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Huds S.

asked • 07/26/20

Whenever a function has a zero, its graph touches the x-axis. In those cases, one of two things can happen. Either the graph can cross the x-axis, or it can touch the x-axis and not cross over it.

1) Lets look at some examples of different functions. Each of the following functions has a zero located at x = 3. For each function, determine if the function’s graph crosses or only touches the x-axis at x = 3.

  1. f(x)=x(x-3)^2
  2. g(x) = x(x+2)(x-3)
  3. h(x)=(x-3)^3

2) . Do some additional examples for yourself using functions you create yourself by multiplying two or three linear factors so that there are clear zeros. Feel free to use squared or cubed linear factors like f(x) and h(x) above. Is there a pattern to when the graph of the function only touches the x-axis and when it actually crosses it?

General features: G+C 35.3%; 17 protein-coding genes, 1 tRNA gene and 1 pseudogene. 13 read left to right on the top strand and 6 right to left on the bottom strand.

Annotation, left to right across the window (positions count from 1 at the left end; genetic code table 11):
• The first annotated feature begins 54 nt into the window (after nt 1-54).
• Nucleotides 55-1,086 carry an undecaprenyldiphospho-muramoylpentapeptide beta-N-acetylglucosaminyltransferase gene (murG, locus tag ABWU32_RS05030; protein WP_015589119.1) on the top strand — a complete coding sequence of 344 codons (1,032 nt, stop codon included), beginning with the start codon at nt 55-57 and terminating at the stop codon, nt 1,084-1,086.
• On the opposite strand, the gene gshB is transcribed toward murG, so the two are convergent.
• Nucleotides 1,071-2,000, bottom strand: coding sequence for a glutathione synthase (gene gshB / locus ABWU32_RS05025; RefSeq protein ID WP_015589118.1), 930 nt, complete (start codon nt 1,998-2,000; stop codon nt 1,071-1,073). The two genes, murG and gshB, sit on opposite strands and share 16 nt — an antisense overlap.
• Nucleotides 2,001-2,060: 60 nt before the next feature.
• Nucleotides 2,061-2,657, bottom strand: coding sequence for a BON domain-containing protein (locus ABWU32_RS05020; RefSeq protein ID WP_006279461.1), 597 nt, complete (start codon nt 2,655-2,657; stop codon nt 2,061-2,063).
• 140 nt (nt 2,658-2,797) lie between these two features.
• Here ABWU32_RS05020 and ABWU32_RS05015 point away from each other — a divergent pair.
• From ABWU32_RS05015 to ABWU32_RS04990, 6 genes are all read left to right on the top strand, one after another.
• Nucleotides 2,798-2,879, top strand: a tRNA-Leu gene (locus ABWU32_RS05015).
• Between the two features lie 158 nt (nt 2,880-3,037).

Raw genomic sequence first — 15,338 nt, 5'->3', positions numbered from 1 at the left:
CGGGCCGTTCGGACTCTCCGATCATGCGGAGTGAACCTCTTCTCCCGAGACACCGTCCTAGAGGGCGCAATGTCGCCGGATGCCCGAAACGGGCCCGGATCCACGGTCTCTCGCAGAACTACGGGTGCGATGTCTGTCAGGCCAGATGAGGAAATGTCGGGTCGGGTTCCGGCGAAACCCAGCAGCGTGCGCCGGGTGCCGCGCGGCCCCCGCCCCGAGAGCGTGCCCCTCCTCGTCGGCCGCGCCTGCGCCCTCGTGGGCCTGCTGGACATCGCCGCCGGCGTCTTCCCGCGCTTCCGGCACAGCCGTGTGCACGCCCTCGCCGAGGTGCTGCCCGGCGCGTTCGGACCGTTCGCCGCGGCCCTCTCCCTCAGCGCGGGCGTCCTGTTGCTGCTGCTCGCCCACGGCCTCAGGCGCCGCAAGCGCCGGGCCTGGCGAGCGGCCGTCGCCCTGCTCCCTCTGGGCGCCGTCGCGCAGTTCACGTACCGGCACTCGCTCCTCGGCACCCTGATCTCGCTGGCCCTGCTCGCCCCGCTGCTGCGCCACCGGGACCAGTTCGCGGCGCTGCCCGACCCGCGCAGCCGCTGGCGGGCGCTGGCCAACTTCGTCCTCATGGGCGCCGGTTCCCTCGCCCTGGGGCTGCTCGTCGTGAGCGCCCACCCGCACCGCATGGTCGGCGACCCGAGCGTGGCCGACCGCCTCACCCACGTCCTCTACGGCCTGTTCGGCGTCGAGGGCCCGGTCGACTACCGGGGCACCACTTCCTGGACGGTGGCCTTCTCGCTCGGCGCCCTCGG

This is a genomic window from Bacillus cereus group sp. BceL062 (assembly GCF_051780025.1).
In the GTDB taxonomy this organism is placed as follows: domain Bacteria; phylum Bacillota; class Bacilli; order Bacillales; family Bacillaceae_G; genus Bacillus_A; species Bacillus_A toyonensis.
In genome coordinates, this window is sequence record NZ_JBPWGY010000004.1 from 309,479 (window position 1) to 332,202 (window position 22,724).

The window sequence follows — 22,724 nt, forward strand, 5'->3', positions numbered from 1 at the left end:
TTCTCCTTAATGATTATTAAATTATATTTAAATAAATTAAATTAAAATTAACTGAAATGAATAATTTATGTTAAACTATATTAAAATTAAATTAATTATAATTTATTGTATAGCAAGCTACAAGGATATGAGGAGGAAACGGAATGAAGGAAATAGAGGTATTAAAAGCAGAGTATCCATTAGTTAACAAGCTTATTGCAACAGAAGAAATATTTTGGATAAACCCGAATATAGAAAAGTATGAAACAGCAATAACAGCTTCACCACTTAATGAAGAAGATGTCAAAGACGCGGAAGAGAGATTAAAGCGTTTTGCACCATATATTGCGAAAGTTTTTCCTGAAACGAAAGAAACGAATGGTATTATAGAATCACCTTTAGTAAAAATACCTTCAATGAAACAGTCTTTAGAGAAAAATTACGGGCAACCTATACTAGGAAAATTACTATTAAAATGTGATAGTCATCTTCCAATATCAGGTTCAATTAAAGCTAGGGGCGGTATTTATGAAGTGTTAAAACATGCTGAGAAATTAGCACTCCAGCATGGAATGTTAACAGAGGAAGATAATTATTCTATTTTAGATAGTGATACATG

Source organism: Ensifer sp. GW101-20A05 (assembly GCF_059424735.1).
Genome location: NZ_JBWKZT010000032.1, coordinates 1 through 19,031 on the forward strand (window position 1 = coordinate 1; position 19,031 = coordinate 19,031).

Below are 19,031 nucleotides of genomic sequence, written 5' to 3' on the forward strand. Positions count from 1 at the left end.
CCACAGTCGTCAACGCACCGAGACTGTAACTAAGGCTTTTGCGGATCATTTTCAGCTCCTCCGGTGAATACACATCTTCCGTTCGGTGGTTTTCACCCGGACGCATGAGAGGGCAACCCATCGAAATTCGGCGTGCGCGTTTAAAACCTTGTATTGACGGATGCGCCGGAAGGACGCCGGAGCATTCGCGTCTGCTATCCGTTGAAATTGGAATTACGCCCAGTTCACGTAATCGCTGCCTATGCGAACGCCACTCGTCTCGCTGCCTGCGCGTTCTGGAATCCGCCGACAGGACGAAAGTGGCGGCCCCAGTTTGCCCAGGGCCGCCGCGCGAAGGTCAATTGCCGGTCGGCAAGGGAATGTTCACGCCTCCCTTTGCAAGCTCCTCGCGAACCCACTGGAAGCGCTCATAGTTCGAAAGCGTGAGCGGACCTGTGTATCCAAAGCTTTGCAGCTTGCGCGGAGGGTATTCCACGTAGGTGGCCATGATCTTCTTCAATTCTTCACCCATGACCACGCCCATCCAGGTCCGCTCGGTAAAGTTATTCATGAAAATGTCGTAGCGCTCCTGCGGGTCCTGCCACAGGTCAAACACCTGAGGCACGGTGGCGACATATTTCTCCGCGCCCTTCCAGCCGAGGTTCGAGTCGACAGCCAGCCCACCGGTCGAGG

3)The degree of a polynomial can be found by fully expanding the polynomial. Once this is done, look at the variable in the polynomial with the largest exponent. This exponent is the degree of the polynomial. The leading coefficient of a polynomial is the coefficient of the term with the largest exponent. Look at the graphs of each of the examples you have worked with so far and expand them using multiplication. Do you notice a pattern of when a graph starts below or above the x-axis? Do you notice a pattern when a graph ends below or above the x-axis?

4)Create a function that does the following: • It touches the x-axis at two points, x = -3 and x = 1 • It begins above the x-axis • It ends below the x-axis.

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